The real talent of a truly great writer is their ability to reflect the world back to you in a way which makes you view things differently. A good book can make you see things you’ve never noticed before, see the danger lurking behind the things you accept every day, or see the beauty and magic in the most mundane aspects of your life.
Many great children’s books do this, but by far my favourite is The Paper Dolls by Julia Donaldson and Rebecca Cobb.
Donaldson is undoubtedly one of the best at what she does; she is the Don of children’s literature. The characters she creates appeal to all children and the adventures they go on capture hearts in a way which few will ever forget.
But The Paper Dolls is in a league of its own. Like all great stories, it works on several levels. For children, they will enjoy the daring adventures the dolls go on – facing crocodiles, tigers and that meanest of all creatures, a little boy. For parents, they will see reflected back at them the true beauty and importance of their role in their child’s life. In this simple story of a mother playing with her daughter, Donaldson makes you realise the great magnitude of those simple little things you do (or sadly sometimes don’t find time to do) that make all the difference to a child.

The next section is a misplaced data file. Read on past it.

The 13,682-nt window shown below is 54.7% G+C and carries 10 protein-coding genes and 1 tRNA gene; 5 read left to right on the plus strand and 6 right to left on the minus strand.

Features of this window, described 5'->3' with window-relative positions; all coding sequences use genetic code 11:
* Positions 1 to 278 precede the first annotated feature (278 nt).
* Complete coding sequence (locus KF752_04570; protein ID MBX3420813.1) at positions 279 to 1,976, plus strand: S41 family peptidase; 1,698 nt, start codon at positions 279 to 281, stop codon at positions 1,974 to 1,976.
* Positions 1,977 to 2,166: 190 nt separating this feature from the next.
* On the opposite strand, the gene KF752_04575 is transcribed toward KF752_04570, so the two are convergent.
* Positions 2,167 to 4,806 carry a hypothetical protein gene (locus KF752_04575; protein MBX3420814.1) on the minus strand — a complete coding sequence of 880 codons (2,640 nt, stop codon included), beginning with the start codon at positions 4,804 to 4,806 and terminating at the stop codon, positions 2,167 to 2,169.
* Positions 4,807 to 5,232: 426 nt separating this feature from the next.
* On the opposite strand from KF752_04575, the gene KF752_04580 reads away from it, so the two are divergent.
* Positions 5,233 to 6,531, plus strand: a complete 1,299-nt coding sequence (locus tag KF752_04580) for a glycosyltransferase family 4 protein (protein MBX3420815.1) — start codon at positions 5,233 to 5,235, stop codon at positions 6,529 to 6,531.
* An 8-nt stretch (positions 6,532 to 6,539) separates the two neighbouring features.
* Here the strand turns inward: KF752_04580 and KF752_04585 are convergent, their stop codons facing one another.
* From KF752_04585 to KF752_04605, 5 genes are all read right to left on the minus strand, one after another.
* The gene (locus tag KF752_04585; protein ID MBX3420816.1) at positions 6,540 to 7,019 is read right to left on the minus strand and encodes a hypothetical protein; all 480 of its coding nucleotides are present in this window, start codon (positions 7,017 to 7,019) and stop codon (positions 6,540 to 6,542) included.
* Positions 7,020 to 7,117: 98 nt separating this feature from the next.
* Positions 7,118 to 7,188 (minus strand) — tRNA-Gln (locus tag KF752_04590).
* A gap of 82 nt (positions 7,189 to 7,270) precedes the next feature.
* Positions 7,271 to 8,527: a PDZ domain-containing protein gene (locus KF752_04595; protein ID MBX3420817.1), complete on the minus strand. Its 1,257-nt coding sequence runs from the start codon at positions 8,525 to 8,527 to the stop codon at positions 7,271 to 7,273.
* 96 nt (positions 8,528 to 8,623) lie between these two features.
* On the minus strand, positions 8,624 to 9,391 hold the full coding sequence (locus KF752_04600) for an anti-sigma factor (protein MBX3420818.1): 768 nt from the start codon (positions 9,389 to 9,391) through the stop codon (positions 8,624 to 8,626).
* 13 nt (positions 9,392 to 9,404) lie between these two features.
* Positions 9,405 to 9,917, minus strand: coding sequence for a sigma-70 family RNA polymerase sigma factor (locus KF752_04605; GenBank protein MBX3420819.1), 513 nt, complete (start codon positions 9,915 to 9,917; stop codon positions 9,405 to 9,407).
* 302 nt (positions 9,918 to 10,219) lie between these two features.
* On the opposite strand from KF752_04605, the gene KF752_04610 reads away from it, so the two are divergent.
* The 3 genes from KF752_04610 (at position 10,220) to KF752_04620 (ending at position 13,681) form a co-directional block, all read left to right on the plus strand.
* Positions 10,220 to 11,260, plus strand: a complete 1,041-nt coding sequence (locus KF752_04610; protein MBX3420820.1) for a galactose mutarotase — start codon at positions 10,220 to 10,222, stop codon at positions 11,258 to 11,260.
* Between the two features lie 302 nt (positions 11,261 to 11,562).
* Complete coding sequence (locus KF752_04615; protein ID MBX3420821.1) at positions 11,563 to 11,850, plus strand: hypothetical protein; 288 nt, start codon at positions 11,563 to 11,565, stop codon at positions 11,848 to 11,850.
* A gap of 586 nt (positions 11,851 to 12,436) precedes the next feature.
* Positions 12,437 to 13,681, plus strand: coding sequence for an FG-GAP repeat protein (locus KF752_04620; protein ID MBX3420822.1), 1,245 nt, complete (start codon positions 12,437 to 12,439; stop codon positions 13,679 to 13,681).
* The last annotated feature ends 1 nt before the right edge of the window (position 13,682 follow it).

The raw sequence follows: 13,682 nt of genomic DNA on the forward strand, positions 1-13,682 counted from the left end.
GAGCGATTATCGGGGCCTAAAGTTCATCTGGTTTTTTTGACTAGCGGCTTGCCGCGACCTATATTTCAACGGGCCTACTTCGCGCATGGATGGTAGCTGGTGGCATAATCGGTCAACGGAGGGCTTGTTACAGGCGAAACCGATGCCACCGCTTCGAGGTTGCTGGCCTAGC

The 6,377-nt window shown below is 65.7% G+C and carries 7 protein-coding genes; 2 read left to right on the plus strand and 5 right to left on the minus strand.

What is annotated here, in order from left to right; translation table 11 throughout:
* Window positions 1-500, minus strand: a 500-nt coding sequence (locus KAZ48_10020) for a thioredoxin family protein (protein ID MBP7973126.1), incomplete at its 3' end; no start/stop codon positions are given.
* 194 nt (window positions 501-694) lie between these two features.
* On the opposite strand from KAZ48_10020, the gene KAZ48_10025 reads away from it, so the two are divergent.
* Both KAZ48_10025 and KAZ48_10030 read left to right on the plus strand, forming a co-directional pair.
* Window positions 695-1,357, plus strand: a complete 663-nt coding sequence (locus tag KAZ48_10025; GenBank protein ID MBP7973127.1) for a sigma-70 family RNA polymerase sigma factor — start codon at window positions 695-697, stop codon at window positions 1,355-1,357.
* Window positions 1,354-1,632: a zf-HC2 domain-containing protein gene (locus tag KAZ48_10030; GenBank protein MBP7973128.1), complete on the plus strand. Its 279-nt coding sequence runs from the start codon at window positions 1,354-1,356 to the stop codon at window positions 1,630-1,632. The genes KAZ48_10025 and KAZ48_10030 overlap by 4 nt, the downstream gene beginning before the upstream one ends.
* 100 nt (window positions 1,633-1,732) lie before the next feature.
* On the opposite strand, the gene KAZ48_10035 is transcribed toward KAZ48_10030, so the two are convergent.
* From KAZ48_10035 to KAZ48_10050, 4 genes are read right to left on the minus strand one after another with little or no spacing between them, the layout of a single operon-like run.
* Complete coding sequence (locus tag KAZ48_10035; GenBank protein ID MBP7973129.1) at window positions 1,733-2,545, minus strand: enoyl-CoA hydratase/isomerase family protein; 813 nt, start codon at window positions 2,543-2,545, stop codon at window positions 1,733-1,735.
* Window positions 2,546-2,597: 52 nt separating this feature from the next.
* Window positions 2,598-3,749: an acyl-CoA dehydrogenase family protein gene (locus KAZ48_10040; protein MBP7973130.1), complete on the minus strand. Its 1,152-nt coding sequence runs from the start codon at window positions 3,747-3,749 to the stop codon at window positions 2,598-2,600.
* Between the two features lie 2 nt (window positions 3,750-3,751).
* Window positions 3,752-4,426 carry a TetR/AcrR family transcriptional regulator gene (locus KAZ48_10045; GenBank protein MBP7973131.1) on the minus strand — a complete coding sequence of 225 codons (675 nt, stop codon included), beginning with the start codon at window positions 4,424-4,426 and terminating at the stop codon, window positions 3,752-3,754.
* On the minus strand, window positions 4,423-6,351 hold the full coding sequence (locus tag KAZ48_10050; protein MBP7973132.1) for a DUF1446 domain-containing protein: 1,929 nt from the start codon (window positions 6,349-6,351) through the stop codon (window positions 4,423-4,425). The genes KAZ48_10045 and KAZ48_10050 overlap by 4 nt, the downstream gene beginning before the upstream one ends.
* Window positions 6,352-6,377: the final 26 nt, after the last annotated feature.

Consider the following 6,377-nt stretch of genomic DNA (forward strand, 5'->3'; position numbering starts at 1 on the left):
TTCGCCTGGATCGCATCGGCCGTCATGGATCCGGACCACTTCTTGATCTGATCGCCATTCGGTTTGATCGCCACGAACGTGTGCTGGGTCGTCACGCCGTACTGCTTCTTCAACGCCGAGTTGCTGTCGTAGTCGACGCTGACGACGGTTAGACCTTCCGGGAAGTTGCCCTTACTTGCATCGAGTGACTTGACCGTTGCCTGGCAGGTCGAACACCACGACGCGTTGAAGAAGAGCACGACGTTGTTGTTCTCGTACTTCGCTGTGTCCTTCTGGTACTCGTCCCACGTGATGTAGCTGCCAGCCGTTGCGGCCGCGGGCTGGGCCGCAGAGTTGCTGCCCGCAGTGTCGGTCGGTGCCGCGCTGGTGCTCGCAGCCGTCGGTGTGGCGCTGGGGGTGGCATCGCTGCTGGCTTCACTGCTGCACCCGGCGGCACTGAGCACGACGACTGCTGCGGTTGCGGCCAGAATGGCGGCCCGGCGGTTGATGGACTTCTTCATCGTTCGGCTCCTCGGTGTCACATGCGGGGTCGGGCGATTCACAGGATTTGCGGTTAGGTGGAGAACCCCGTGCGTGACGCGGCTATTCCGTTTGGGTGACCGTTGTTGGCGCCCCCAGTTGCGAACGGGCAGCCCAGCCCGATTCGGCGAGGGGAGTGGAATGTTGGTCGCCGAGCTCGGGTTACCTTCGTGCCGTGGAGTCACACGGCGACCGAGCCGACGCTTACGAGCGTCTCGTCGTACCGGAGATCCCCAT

Yesterday, my eldest finished his first year at school. As a reward for a great report I promised he could do whatever he wanted with the first day of the holidays.
“Can we stay at home all day?” (Turns out a whole year of school is tiring.)
Faced with a whole day indoors with two small children, I needed to plan and quickly scrawled down a list of activities. Inspired by the previous night’s story, I added ‘make paper dolls’.
What was intended as a quick time filler quickly became the focus of the day. As I put the finishing touches to ‘Scary Mary’ (I’m not much of an artist), my son giggled like crazy at ‘Jim with 5 eyes and 2 noses’. Once they were finished, I left the dolls to explore the house while I hung out the washing. They had, I was later informed, encountered a scary zoo-keeper, nearly been eaten by a dinosaur and had escaped by hiding in a glow-worm cave.
I can’t remember the last time I saw my son’s face so lit up with glee. All it had taken was a scrappy bit of paper, some crayons and a pair of scissors.
And, of course, a story.
I challenge any parent to read The Paper Dolls and not well up with emotion. It is what all great children’s stories should be: filled with adventure, beautifully written and illustrated, and with a subtle reminder to us parents about how important – and lucky – we are.